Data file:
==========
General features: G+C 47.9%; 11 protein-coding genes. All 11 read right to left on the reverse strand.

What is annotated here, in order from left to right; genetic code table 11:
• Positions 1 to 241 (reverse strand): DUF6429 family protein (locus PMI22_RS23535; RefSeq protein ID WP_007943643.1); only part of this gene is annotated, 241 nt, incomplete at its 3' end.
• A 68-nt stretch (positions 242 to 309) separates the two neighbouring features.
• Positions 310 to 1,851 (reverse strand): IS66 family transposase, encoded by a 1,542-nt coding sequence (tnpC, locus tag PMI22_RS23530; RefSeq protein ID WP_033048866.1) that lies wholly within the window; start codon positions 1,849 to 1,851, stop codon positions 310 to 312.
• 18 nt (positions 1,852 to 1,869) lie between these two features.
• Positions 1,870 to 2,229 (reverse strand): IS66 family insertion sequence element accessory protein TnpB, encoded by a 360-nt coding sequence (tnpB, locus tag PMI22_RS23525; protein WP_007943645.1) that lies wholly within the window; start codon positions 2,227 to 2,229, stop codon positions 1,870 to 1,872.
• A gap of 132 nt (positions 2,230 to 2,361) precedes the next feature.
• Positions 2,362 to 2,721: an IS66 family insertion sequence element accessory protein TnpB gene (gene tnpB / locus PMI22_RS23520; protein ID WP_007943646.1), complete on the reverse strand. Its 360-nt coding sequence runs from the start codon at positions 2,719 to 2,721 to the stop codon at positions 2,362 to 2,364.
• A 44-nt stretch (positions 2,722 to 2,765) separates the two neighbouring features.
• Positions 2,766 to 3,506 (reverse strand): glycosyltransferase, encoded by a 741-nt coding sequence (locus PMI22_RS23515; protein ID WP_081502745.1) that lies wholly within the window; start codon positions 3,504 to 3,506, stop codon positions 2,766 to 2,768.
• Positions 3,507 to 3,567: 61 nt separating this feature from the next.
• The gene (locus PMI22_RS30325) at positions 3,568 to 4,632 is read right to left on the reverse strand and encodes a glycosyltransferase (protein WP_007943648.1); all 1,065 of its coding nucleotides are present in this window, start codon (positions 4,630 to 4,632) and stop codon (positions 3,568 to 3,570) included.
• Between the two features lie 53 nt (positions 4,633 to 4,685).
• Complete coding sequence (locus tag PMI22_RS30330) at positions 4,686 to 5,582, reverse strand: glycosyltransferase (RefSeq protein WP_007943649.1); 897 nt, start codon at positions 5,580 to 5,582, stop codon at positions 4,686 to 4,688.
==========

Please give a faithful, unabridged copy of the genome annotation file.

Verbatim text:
General features: G+C 47.9%; 11 protein-coding genes. All 11 read right to left on the reverse strand.

What is annotated here, in order from left to right; genetic code table 11:
• Positions 1 to 241 (reverse strand): DUF6429 family protein (locus PMI22_RS23535; RefSeq protein ID WP_007943643.1); only part of this gene is annotated, 241 nt, incomplete at its 3' end.
• A 68-nt stretch (positions 242 to 309) separates the two neighbouring features.
• Positions 310 to 1,851 (reverse strand): IS66 family transposase, encoded by a 1,542-nt coding sequence (tnpC, locus tag PMI22_RS23530; RefSeq protein ID WP_033048866.1) that lies wholly within the window; start codon positions 1,849 to 1,851, stop codon positions 310 to 312.
• 18 nt (positions 1,852 to 1,869) lie between these two features.
• Positions 1,870 to 2,229 (reverse strand): IS66 family insertion sequence element accessory protein TnpB, encoded by a 360-nt coding sequence (tnpB, locus tag PMI22_RS23525; protein WP_007943645.1) that lies wholly within the window; start codon positions 2,227 to 2,229, stop codon positions 1,870 to 1,872.
• A gap of 132 nt (positions 2,230 to 2,361) precedes the next feature.
• Positions 2,362 to 2,721: an IS66 family insertion sequence element accessory protein TnpB gene (gene tnpB / locus PMI22_RS23520; protein ID WP_007943646.1), complete on the reverse strand. Its 360-nt coding sequence runs from the start codon at positions 2,719 to 2,721 to the stop codon at positions 2,362 to 2,364.
• A 44-nt stretch (positions 2,722 to 2,765) separates the two neighbouring features.
• Positions 2,766 to 3,506 (reverse strand): glycosyltransferase, encoded by a 741-nt coding sequence (locus PMI22_RS23515; protein ID WP_081502745.1) that lies wholly within the window; start codon positions 3,504 to 3,506, stop codon positions 2,766 to 2,768.
• Positions 3,507 to 3,567: 61 nt separating this feature from the next.
• The gene (locus PMI22_RS30325) at positions 3,568 to 4,632 is read right to left on the reverse strand and encodes a glycosyltransferase (protein WP_007943648.1); all 1,065 of its coding nucleotides are present in this window, start codon (positions 4,630 to 4,632) and stop codon (positions 3,568 to 3,570) included.
• Between the two features lie 53 nt (positions 4,633 to 4,685).
• Complete coding sequence (locus tag PMI22_RS30330) at positions 4,686 to 5,582, reverse strand: glycosyltransferase (RefSeq protein WP_007943649.1); 897 nt, start codon at positions 5,580 to 5,582, stop codon at positions 4,686 to 4,688.